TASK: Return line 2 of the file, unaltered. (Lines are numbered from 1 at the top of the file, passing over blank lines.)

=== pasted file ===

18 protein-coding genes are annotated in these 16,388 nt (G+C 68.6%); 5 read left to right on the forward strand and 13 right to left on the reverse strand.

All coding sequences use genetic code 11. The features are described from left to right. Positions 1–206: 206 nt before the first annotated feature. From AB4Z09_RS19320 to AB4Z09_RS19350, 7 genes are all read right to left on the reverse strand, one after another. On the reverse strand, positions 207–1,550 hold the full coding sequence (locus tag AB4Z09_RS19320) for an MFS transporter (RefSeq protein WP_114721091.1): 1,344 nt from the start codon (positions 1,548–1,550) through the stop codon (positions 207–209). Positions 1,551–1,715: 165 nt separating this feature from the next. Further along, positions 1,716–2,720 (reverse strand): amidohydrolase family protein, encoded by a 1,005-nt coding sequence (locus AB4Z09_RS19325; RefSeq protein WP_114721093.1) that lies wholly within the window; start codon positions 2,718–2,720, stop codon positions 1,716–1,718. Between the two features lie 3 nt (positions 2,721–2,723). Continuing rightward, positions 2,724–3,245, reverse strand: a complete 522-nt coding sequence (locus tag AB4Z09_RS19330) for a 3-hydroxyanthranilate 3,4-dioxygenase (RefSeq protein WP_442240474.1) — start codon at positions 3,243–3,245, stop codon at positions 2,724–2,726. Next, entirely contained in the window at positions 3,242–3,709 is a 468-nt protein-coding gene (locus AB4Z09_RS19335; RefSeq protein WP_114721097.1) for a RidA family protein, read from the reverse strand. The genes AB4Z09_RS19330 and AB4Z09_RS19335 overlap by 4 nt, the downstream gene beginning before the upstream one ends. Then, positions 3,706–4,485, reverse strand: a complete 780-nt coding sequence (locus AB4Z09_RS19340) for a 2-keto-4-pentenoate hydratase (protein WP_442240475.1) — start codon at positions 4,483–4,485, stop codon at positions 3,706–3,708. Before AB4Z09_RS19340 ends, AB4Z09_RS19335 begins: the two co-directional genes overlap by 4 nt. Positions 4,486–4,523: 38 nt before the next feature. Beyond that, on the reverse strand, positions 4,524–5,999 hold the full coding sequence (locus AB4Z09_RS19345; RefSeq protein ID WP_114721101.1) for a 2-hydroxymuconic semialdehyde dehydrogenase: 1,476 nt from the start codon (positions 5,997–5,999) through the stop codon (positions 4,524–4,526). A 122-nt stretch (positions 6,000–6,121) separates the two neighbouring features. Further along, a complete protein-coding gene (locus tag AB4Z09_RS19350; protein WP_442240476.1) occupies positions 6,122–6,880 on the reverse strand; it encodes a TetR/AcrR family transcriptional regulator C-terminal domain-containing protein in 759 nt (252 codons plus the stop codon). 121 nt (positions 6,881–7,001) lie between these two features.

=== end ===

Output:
All coding sequences use genetic code 11. The features are described from left to right. Positions 1–206: 206 nt before the first annotated feature. From AB4Z09_RS19320 to AB4Z09_RS19350, 7 genes are all read right to left on the reverse strand, one after another. On the reverse strand, positions 207–1,550 hold the full coding sequence (locus tag AB4Z09_RS19320) for an MFS transporter (RefSeq protein WP_114721091.1): 1,344 nt from the start codon (positions 1,548–1,550) through the stop codon (positions 207–209). Positions 1,551–1,715: 165 nt separating this feature from the next. Further along, positions 1,716–2,720 (reverse strand): amidohydrolase family protein, encoded by a 1,005-nt coding sequence (locus AB4Z09_RS19325; RefSeq protein WP_114721093.1) that lies wholly within the window; start codon positions 2,718–2,720, stop codon positions 1,716–1,718. Between the two features lie 3 nt (positions 2,721–2,723). Continuing rightward, positions 2,724–3,245, reverse strand: a complete 522-nt coding sequence (locus tag AB4Z09_RS19330) for a 3-hydroxyanthranilate 3,4-dioxygenase (RefSeq protein WP_442240474.1) — start codon at positions 3,243–3,245, stop codon at positions 2,724–2,726. Next, entirely contained in the window at positions 3,242–3,709 is a 468-nt protein-coding gene (locus AB4Z09_RS19335; RefSeq protein WP_114721097.1) for a RidA family protein, read from the reverse strand. The genes AB4Z09_RS19330 and AB4Z09_RS19335 overlap by 4 nt, the downstream gene beginning before the upstream one ends. Then, positions 3,706–4,485, reverse strand: a complete 780-nt coding sequence (locus AB4Z09_RS19340) for a 2-keto-4-pentenoate hydratase (protein WP_442240475.1) — start codon at positions 4,483–4,485, stop codon at positions 3,706–3,708. Before AB4Z09_RS19340 ends, AB4Z09_RS19335 begins: the two co-directional genes overlap by 4 nt. Positions 4,486–4,523: 38 nt before the next feature. Beyond that, on the reverse strand, positions 4,524–5,999 hold the full coding sequence (locus AB4Z09_RS19345; RefSeq protein ID WP_114721101.1) for a 2-hydroxymuconic semialdehyde dehydrogenase: 1,476 nt from the start codon (positions 5,997–5,999) through the stop codon (positions 4,524–4,526). A 122-nt stretch (positions 6,000–6,121) separates the two neighbouring features. Further along, a complete protein-coding gene (locus tag AB4Z09_RS19350; protein WP_442240476.1) occupies positions 6,122–6,880 on the reverse strand; it encodes a TetR/AcrR family transcriptional regulator C-terminal domain-containing protein in 759 nt (252 codons plus the stop codon). 121 nt (positions 6,881–7,001) lie between these two features.